Jeremy Sullivan of Hamilton Hindin Greene and NBR's Duncan Bridgeman discuss this week's share market news
ANZ Bank [NZX: ANZ] this week flagged global credit risk as a headwind for the banking sector, warning wholesale funding costs will probably increase.
However, there are other forces at play buffeting banking stocks.
Jeremy Sullivan, an analyst at Hamilton Hindin Greene, told NBR Radio’s Andrew Patterson he believes increasing regulation from across the Tasman is driving much of the negativity among investors.
“Essentially, as part of the Basel III accord, the Australian Prudential Regulatory Authority is asking the banks to hold a lot more Tier 1 capital so, with more shares on issue and relatively flat earnings-per-share, that’s leading to a lower share price.
“To give you an idea of these capital raisings, the Australian banks raised $A18 billion in the last 12 months and they are going to have to raise another $A12 billion from here to meet their obligations.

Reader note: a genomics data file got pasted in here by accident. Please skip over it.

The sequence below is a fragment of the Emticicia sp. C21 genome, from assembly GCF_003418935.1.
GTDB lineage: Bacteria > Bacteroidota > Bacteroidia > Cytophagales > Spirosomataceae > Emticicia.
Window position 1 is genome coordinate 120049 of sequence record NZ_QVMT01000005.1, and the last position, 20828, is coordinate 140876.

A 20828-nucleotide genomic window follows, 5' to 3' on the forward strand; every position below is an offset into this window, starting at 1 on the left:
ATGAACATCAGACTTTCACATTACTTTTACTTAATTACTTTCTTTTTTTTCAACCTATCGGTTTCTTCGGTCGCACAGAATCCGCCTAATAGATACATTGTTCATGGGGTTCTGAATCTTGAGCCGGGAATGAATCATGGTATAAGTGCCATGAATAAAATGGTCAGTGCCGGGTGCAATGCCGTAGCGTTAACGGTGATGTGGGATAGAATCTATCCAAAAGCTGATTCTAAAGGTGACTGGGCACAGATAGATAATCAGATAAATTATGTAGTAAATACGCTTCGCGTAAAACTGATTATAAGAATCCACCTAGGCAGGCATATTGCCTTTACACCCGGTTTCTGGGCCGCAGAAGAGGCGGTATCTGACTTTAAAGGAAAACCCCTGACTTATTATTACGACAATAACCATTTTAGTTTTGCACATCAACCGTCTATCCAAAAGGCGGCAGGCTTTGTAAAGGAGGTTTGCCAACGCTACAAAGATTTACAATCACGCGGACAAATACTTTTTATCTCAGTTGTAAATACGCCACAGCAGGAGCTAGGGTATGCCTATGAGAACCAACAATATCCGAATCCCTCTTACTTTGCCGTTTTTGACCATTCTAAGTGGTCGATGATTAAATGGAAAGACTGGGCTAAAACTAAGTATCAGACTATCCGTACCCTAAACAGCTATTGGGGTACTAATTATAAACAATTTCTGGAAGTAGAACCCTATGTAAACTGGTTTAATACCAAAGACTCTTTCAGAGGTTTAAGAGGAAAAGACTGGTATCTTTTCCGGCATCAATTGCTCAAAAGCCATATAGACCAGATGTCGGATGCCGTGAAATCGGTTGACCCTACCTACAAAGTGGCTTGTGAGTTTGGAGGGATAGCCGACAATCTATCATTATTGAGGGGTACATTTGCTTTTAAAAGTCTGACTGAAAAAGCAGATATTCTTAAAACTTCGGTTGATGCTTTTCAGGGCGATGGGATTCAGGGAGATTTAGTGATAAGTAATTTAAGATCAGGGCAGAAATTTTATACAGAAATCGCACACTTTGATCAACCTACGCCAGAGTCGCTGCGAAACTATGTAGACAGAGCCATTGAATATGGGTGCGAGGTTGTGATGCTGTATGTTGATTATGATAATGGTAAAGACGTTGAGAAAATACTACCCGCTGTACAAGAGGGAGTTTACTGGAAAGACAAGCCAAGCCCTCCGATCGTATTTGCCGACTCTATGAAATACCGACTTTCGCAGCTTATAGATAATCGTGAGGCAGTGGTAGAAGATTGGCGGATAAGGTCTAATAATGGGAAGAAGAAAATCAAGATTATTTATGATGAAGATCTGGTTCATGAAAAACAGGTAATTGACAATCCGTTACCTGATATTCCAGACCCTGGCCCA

“So more mouths to feed with the same earnings has seen the share prices being sold off.”
ANZ’s share price has suffered more than other bank stocks possibly because of its greater exposure to Asia.
This week it said its provisions for soured loans will be higher than expected due to recent market volatility leading to a deterioration in credit quality in its business lending in southeast Asia.
ANZ shares are down about 25% over the past 12 months.